The immigrant pregnant woman faces unique challenges. This article provides an overview of these challenges and interventions to maximize health outcomes for the immigrant pregnant woman. A patient’s immigrant status may impact her social stability and access to health care. Lack of familiarity with western health care, health financing, and the English language can create significant barriers. In addition, providers must remember to evaluate the immigrant pregnant woman for underlying health conditions that may be present including infectious diseases endemic to their country of origin and chronic diseases or cervical center as yet unidentified because of lack of previous health care screening. Female genital modification found in some immigrant populations can be associated with poorer obstetric outcomes and should be documented and addressed. Finally, some immigrant populations have a high incidence of past severe trauma and need additional psychiatric evaluation and support.
Target Audience: Obstetricians and gynecologists, family physicians
Learning Objectives: After completing this CME activity, physicians should be better able to compare different immigrant legal statuses and determine how they affect health vulnerability; examine the challenges of access to health care and health literacy for some immigrant populations; evaluate immigrant pregnant women for other unique health issues including infectious diseases; examine the patient with female genital modification for psychological and physical consequences of female genital modification and anticipate the potential impact on obstetric outcomes; as well as analyze the impact of trauma on the lives and health of the immigrant patient.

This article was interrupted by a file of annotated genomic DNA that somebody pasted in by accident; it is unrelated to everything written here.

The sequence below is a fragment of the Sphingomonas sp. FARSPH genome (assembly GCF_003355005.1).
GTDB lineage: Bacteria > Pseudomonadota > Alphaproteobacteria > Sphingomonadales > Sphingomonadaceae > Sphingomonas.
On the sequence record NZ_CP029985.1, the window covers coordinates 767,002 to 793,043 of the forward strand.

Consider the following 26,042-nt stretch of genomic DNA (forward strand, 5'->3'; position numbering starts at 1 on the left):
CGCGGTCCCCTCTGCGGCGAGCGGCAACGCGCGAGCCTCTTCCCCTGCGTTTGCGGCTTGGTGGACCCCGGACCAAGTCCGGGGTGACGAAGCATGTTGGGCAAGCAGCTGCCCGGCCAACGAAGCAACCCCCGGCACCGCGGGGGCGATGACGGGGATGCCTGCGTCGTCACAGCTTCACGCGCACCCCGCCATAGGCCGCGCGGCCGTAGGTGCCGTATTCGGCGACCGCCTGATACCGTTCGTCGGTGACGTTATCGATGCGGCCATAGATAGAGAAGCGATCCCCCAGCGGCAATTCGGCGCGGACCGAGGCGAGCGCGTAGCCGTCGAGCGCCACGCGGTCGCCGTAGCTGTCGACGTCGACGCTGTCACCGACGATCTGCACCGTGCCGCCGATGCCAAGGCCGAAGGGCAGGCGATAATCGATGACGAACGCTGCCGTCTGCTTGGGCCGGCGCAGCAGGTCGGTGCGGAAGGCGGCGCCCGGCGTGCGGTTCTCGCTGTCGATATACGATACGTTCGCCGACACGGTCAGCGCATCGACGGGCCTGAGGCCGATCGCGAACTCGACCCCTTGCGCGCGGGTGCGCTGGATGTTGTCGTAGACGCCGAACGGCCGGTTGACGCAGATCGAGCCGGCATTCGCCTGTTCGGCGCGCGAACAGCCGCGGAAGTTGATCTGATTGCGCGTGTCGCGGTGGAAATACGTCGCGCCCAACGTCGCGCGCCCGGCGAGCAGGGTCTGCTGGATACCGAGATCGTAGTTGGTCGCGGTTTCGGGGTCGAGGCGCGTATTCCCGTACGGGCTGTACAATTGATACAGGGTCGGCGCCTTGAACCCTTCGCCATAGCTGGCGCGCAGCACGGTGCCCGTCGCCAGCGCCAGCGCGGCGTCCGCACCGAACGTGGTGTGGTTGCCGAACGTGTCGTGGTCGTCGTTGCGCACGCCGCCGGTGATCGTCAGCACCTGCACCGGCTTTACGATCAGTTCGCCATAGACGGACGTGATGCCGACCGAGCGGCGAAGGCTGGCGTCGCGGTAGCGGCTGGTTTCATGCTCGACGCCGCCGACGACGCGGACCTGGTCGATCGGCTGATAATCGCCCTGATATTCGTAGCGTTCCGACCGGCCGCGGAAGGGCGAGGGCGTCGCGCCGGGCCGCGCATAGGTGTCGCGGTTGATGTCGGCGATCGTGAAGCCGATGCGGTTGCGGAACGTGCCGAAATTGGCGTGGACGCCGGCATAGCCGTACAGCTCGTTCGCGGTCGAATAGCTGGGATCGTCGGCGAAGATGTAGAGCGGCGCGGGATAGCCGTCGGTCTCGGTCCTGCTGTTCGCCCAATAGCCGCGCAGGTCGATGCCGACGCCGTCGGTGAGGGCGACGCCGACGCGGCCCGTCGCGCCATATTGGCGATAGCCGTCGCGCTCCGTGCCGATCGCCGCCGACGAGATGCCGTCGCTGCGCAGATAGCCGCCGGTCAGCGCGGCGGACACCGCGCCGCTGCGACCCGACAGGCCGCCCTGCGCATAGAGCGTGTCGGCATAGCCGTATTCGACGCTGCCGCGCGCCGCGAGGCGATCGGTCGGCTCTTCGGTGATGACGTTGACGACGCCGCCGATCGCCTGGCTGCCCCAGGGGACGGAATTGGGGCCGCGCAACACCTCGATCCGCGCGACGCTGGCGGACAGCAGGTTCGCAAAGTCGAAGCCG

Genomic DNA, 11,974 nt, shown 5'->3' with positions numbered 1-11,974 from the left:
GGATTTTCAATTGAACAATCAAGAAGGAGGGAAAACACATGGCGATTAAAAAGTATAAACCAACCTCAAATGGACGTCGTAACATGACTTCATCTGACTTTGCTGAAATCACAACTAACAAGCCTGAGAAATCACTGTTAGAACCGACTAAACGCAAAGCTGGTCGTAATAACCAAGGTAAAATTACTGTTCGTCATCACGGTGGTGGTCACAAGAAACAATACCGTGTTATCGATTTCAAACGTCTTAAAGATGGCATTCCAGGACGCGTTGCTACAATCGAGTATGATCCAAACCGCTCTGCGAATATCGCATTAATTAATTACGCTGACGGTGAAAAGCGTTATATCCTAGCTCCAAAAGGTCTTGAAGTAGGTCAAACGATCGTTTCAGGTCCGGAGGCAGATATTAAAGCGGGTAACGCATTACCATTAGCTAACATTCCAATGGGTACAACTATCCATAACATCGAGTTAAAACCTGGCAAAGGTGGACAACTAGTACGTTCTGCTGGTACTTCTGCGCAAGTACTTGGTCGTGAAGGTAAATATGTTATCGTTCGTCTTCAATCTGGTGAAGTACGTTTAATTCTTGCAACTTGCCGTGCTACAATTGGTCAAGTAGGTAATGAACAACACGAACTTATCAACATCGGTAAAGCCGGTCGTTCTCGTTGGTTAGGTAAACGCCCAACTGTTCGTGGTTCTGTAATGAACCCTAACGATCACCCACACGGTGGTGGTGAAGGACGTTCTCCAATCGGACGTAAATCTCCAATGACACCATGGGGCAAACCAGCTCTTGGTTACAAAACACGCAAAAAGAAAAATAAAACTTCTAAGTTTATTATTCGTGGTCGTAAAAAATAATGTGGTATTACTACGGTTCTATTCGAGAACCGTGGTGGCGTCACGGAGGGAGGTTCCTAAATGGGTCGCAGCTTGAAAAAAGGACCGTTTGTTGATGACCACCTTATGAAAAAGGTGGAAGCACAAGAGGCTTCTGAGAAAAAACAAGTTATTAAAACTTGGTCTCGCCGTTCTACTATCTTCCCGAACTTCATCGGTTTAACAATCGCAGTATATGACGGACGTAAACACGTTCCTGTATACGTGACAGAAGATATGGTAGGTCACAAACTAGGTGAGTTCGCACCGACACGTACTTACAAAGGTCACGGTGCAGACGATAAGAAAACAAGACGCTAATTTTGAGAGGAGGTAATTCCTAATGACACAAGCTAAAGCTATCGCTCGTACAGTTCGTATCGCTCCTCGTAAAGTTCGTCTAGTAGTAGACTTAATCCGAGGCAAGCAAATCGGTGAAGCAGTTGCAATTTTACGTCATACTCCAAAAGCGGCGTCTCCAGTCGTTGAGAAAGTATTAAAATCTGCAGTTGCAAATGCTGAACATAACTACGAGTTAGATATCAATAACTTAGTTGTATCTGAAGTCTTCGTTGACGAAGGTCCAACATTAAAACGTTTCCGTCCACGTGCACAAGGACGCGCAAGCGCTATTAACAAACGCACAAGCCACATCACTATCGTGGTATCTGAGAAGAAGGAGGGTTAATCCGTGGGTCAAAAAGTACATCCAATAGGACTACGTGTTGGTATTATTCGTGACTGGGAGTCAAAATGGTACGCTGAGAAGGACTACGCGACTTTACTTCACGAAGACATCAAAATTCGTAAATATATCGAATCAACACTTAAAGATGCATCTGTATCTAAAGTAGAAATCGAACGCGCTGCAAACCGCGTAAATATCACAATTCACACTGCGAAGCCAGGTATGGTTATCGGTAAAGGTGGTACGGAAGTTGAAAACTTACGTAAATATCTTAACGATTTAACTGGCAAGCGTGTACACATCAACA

*Maternal-Fetal Medicine Fellow, Department of Obstetrics & Gynecology and Women’s Health, Montefiore Medical Center, Bronx, NY; †Maternal-Fetal Medicine Fellow, Albert Einstein College of Medicine, Bronx, NY; ‡Director of Women’s Refugee Health, Department of Obstetrics and Gynecology, Boston University Medical Center, Boston, MA
All authors and staff in a position to control the content of this CME activity and their spouses/life partners (if any) have disclosed that they have no financial relationships with, or financial interests in, any commercial organizations pertaining to this educational activity.
Correspondence requests to: Melody Joy Eckardt, MD, MPH, Department of Obstetrics and Gynecology, Boston Medical Center, 85 East Concord Street, Suite 6616, Boston, MA. E-mail: firstname.lastname@example.org.